The Blonde Runs

Colorado lovin'

…in cold weather

1 Comment

I wanted to chat a little bit about running in cold weather. Because here in Boulder, it’s been chilly. Teen’s and 20’s, chilly! At least we’ll be warming up into the mid to upper 30’s this week. Our fall has quickly transitioned to winter!

I’m going to give you fair warning, though, and let you know that I won’t be telling you to cozy up by the fire and sip a mug of hot cocoa. Save that for after the run.

Clothing

One of the most important things to consider is what you’ll be wearing. Keep in mind that you should always dress as if it were 20 degrees warmer. This is due to your body heat; once you get going, you warm up quite a bit. Layering is a good way to start. I typically opt for wicking fabrics that can help with sweating; or those items that offer extra ventilation. On a very cold day, say, below 30 degrees, I’ll wear a wicking tank or short-sleeve top, with a long sleeve running top over that. Often, I’ll also wear a jacket. This is especially the case if there is wind, rain, or snow. I will also wear a hat or earwarmers and a pair of gloves.

My favorite pair of gloves are the Mizuno Running Glove Breath Thermo/Dryscience. They turn your hand sweat into heat! And they are the only gloves that keep my hands toasty warm. Even my fingers! I have other gloves that I wear on occasion, but the tips of my fingers always get so cold! I make sure my Mizuno’s are clean and dry before a run in really cold weather.

For bottoms, I love running tights. One pair is always fine for me.

As far as socks go, I’ll be sure to have a thick pair of SmartWool’s.

When temps really drop, either from a cold snap, or because the sun has set, I will sometimes use a neck gator that can easily slip up over my chin/nose. Another great item to wear if wind is involved!

Route

Make sure that the route you choose is well-lit! While it will likely be dark when you are running, it also may be snowy or icy. Which also means, you might want a pair of these. Just be sure you have a good view for what is in front of you.

Night-Vision

I would also recommend a headlamp. My Petzl headlamp is fantastic! And, it is always in my running bag!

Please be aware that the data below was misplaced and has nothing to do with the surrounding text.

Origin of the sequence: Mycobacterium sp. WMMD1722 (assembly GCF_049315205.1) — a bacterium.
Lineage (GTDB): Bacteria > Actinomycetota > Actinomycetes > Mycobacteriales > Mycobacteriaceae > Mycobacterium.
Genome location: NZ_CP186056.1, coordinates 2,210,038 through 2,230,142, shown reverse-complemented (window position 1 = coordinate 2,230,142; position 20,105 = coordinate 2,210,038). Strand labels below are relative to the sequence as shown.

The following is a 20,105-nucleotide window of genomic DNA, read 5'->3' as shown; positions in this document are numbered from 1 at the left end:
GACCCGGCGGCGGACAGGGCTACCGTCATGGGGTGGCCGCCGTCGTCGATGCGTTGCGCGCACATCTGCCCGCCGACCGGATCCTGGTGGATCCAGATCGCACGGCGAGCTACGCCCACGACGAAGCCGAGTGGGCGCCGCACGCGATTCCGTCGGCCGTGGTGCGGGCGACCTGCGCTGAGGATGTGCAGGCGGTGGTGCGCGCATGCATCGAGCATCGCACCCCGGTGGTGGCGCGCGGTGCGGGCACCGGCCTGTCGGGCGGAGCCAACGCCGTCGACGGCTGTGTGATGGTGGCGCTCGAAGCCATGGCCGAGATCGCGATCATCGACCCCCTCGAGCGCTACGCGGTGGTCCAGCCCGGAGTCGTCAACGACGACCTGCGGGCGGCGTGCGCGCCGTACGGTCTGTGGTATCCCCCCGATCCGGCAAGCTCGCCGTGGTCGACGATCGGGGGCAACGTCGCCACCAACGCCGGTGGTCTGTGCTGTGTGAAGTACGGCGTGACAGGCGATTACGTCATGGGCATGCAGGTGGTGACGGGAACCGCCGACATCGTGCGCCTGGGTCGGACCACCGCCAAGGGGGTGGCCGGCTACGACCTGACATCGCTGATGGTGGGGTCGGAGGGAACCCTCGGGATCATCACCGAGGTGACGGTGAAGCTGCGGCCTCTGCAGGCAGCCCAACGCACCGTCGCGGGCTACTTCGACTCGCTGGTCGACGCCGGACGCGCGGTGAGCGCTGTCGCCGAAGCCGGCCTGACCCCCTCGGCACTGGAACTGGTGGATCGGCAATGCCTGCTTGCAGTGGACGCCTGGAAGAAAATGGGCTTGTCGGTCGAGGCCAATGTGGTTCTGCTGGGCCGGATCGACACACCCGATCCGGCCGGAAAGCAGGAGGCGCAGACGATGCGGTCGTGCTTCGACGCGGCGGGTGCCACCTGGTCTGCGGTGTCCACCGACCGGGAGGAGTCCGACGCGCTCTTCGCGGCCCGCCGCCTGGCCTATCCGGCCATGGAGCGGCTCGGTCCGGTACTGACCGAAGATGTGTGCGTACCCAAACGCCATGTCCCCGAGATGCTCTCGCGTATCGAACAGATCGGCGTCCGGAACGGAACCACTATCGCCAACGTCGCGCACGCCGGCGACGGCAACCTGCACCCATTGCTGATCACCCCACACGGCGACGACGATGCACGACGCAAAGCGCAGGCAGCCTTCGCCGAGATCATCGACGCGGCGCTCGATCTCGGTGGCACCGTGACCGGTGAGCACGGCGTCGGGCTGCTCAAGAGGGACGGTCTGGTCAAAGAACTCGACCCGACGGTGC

Post-Run

Make sure that you have some warm clothes to change into soon after the run. If you are just running from home, I think a nice hot shower is a great way to warm up! Followed by that fire and hot cocoa, of course. However, if you are meeting someone, I recommend bringing an extra pair of socks and tops (sports bras, girls!). I love going out for some coffee or breakfast after a morning run, and I have been able to stay warm and comfortable with a fresh pair of socks and a new top. A pair of Uggs doesn’t hurt either!

When all is said and done, you’ll be glad you made it outside! And, of course, when blizzards hit, or you just can’t find the motivation, find a dreadmill for your workout. Or, make it your off day, and don’t sweat it. Literally.

XO,

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One thought on “…in cold weather

  1. I love running in the cold. Oddly enough, it gets easier to dress as it gets colder. I find that cool temperatures of -10 to -15 C ( about 14 down to zero F) is the trickiest temperatures. It’s easy to get chilled, and yet it’s easy to overdress and overheat and sweat way too much, which can whipsaw you back into getting cold again. Not good.

    From -20 to -30 C ( just below zero to -22F) it’s much more straightforward. Layer ventilation actually becomes more important than raw layers. Wind and amount of sunshine become important factors. I had to take off a couple layers once at -30 because I was running with the gentle wind, and it was very sunny. Coming back you can bet I had all the layers back on again.

    From -30 to -40 C (-22 to -40 F) wind is crucial, as is route planning so you are never too far away from indoors if you need it. Best to run with a buddy, or have someone know exactly where you are running. And no, I’m not doing sprints or intervals or anything else so ambitious.

    Maybe I’m weird, but I don’t mind running in the dark on paths that I know. It’s sort of liberating. The human eye sees much better in the dark than most people think. Not a fan of the Yaktrax but I know they work for lots of people. I’m more likely to bail on a run because it’s slippery out than because it’s cold. A couple times I have done a short loop to warm up, and then run past my house to ditch a couple layers on my steps, then go for the main portion of the run.

    Interesting idea, to go for breakfast with a buddy after a run, though most of my female buddies are going to wear more than a sports bra for that, more’s the pity.

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